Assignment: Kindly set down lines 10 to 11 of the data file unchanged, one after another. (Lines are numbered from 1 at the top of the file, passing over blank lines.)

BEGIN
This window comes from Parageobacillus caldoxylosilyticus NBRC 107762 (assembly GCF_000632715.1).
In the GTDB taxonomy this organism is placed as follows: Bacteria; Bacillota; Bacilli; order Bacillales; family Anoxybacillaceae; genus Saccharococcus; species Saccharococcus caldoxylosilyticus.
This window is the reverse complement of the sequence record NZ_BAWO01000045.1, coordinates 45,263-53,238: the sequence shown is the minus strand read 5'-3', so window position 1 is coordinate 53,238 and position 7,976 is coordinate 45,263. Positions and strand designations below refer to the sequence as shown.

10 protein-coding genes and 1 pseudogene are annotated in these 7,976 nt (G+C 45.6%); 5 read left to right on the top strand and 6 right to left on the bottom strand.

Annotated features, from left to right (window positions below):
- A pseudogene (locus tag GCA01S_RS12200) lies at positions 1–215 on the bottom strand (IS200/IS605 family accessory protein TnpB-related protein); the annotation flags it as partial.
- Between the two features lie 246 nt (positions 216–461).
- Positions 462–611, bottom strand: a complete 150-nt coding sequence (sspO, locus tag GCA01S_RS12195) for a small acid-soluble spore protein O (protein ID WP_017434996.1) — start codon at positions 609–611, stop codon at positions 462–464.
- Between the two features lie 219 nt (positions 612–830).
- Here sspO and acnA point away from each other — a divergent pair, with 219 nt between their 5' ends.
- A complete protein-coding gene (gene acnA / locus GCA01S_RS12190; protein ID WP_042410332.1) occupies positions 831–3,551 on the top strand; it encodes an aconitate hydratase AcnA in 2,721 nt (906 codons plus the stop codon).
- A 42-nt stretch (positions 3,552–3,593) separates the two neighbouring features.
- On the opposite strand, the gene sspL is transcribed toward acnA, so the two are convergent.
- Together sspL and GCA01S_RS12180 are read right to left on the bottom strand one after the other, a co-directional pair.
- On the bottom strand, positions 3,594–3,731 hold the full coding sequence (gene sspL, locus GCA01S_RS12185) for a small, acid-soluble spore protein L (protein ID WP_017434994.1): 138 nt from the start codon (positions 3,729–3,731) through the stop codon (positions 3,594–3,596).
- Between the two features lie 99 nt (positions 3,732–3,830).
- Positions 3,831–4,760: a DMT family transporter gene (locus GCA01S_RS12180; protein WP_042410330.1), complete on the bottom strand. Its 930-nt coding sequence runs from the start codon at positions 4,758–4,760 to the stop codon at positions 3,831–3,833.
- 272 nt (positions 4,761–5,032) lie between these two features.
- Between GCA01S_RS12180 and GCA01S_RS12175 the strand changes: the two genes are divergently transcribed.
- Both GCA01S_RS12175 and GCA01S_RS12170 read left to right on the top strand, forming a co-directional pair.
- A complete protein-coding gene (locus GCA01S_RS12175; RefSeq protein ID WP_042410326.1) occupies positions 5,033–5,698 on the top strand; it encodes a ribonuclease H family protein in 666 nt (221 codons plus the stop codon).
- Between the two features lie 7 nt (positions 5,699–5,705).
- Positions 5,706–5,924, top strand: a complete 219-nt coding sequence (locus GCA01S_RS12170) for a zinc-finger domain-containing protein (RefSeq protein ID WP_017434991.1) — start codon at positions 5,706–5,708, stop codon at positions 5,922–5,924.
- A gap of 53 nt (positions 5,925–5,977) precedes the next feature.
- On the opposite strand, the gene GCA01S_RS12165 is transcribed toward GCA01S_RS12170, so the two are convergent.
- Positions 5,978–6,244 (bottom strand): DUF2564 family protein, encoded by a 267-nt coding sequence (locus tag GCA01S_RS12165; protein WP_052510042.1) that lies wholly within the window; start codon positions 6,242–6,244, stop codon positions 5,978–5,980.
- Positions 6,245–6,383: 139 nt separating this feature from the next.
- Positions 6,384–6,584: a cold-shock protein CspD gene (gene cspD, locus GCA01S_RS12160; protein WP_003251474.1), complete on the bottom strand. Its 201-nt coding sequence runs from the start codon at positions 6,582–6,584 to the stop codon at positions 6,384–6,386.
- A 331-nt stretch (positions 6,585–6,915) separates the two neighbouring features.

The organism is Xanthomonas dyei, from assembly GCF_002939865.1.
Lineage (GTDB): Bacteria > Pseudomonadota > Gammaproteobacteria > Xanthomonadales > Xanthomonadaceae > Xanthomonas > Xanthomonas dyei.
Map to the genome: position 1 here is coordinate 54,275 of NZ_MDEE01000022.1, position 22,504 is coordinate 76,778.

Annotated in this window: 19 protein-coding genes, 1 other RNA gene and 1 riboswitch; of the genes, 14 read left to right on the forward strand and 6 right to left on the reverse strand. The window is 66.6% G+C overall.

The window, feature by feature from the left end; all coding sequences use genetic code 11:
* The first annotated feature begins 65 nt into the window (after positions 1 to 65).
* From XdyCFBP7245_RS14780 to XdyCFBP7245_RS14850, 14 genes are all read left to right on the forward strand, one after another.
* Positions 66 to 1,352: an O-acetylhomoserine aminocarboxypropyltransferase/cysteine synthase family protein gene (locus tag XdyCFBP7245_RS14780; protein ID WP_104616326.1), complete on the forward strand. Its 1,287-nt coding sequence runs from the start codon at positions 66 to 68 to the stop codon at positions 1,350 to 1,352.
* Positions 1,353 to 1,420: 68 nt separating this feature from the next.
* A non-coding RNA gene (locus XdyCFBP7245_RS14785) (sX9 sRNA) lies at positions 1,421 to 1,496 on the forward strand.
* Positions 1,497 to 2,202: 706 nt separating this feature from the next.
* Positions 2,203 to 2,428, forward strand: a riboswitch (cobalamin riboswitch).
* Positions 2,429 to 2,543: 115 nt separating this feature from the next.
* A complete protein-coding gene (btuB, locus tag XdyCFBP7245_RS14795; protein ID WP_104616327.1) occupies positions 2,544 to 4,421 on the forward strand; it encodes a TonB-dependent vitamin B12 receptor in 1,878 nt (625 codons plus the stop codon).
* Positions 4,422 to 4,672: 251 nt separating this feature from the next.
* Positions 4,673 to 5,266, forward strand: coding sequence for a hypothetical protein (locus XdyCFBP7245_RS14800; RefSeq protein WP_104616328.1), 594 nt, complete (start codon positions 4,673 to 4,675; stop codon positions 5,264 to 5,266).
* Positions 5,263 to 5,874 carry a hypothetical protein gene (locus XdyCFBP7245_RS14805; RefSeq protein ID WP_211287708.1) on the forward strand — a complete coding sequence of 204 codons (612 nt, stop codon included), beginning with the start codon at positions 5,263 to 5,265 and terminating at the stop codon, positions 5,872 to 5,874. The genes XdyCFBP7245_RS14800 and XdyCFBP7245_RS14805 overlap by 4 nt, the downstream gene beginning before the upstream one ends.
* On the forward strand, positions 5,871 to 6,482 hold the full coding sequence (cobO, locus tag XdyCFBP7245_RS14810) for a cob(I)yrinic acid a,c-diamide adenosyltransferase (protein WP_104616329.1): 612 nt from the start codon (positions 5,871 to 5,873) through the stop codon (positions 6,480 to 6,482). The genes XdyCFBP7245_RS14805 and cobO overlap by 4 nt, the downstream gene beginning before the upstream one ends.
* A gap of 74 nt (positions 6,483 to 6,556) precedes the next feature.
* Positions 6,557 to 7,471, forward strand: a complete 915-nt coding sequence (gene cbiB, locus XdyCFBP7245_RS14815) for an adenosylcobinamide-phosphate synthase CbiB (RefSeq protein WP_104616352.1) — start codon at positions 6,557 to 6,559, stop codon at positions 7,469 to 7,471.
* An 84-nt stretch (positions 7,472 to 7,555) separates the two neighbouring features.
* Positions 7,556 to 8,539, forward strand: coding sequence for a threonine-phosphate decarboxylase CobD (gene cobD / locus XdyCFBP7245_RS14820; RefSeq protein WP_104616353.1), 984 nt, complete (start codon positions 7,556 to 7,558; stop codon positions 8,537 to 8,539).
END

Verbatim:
- Here sspO and acnA point away from each other — a divergent pair, with 219 nt between their 5' ends.
- A complete protein-coding gene (gene acnA / locus GCA01S_RS12190; protein ID WP_042410332.1) occupies positions 831–3,551 on the top strand; it encodes an aconitate hydratase AcnA in 2,721 nt (906 codons plus the stop codon).